Was this review helpful? Yes  No   Report this review
  • Anonymous

    Posted October 8, 2001

    Great book. Can't wait for the next one!

    This book sort of sneaks up on you. The set up is pretty standard fantasy stuff, though with an Asian feel. Llesho, the poor slave who always seemed a little different, is really a lost prince of a conquered realm. His mentor dies, telling him that he must find his brothers, who have also been sold into slavery, and take back his kingdom. There is a strong ensemble cast of supporting heroes, all of whom have their own motives. The humble laundry man with a mysterious past, the former assassin, Llesho's two young compatriots, even an overprotective bear. While they mostly seem a little familiar, they are still very effective. In the villain, we see the classic evil magician's rise to power. He is all the more frightening here because his motives too are unclear. One of the real outstanding things about this book is the way Benjamin develops a sense of place. This is a large world with a range of fully developed cultures. We are not overwhelmed with long historical surveys or anything, but there is a sense of a living world with people and politics and religion. The book itself is excellent. As a set up, it is even better. The ending has a twist or two that really raises the stakes for the rest of the series. I can't wait for the next one to come out.

    Was this review helpful? Yes  No   Report this review
  • Anonymous

    Posted September 10, 2001

    & 1/2 stars. A very good debut.

    The Prince of Shadow is Mr. Benjamin's debut novel, and it's a good one. I finished the book in 2 days, and by the end of it, was enjoying it a lot. The plot itself is ripe with potential and could yield lots of wonderful things. Mr. Benjamin's writing and story telling is above average. I only say this because, at times, it seems he's too eager to get from one part of the story to another, and merely glosses over events and situations that would have more impact and consequence if he took a bit more time in telling/showing them. Not that he must mire his story in wordiness, but if events are supposed to be important, then give them their due: love, torture, death, protection, betrayal, etc. Llesho's character, in the beginning, comes across very wooden and unsympathetic, and at times erratic and inconsistent in his protrayal. But by the end of the novel, I grew to like the character and did hope that he would succeed in his endeavor. Llesho's young and naive to the ways of the world and politics. Sometimes, this comes across as stupidity, arrogance and ambivalence. While these are not traits that I want in a 'hero,' these are believable traits for a 16 year-old. While I did come to like the main character, the 'arch nemesis' fell flat for me. There wasn't much in the story to build up the mystique of the enemy. I do hope that will change in the next book, that he'll develop an enemy that I will want to hate. Among some of the other characters that Mr. Benjamin creates, some were more memorable than others: Master Den, the laundry washer, whom I hope to see and learn more of; Mara, the healer; General Shou; Master Jaks and Bixei. All in all, despite some mis-steps, The Prince of Shadow promises to be very fulfilling a story. I look forward to reading the next book.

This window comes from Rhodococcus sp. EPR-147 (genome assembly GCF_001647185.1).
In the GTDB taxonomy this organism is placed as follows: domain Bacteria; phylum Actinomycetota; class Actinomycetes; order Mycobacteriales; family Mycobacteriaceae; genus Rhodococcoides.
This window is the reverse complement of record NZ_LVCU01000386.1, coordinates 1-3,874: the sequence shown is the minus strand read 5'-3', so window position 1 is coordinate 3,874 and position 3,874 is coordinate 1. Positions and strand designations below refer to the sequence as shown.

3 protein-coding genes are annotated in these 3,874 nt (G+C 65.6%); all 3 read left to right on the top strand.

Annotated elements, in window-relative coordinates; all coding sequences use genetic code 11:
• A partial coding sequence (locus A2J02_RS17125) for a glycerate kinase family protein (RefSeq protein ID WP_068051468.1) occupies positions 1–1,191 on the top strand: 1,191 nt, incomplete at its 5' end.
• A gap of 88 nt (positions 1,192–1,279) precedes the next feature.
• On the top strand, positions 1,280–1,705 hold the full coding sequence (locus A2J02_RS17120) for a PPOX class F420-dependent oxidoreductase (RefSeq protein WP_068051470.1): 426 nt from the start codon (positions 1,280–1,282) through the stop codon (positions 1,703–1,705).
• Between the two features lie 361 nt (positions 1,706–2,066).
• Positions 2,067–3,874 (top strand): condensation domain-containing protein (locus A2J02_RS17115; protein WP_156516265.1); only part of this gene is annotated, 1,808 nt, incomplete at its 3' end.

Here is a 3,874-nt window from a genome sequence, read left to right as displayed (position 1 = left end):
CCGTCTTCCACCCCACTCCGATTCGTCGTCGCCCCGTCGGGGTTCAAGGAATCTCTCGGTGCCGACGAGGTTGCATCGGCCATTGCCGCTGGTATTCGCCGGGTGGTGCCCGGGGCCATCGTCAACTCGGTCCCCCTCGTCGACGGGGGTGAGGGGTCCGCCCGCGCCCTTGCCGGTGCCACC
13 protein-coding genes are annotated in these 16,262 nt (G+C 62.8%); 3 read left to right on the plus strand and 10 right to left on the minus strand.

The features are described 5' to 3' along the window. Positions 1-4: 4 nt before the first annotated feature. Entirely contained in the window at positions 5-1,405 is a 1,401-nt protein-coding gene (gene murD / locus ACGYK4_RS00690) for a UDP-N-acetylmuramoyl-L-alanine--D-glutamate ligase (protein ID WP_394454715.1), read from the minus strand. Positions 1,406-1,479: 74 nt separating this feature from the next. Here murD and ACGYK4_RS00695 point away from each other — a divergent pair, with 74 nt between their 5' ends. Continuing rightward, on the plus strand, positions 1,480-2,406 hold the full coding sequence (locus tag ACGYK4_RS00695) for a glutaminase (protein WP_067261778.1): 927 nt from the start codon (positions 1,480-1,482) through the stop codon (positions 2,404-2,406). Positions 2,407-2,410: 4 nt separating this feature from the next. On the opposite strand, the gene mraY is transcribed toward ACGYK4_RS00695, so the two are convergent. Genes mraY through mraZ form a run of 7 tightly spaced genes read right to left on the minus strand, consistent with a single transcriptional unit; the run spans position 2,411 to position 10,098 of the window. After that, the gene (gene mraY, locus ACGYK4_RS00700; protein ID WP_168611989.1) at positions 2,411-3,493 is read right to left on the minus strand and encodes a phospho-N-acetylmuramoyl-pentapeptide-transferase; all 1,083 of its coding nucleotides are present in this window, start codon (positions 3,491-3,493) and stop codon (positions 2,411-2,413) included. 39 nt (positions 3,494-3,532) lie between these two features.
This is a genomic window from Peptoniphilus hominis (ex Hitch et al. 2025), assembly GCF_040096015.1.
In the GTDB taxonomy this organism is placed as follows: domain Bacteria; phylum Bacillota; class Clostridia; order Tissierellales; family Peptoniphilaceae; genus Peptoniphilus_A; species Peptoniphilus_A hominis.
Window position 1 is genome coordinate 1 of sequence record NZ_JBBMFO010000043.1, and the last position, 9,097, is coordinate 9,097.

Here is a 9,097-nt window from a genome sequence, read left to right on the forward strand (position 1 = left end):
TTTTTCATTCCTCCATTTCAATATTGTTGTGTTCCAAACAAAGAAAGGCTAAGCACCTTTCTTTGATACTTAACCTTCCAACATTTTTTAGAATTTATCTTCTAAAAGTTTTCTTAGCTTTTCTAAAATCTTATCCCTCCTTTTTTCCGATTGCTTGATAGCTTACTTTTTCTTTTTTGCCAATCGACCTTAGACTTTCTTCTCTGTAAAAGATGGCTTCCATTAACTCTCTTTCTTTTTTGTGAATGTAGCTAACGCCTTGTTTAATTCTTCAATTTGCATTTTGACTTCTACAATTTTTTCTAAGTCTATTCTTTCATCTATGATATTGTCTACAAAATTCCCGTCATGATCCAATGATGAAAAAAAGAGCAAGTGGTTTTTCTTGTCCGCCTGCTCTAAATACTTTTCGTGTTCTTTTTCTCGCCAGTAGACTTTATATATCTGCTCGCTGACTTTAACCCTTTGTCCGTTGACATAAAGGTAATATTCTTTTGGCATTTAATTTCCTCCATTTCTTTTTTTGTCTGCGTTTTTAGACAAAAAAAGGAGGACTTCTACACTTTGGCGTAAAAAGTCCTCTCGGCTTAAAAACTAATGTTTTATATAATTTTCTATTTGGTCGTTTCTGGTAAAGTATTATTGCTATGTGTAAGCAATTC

0 out of 1 people found this review helpful.

    Was this review helpful? Yes  No   Report this review
  • Anonymous

    Posted February 26, 2011

    No text was provided for this review.

  • Anonymous

    Posted December 26, 2009

    No text was provided for this review.

  • Anonymous

    Posted April 10, 2011

    No text was provided for this review.

Sort by: Showing 1 – 8 of 7 Customer Reviews

If you find inappropriate content, please report it to Barnes & Noble
Why is this product inappropriate?
Comments (optional)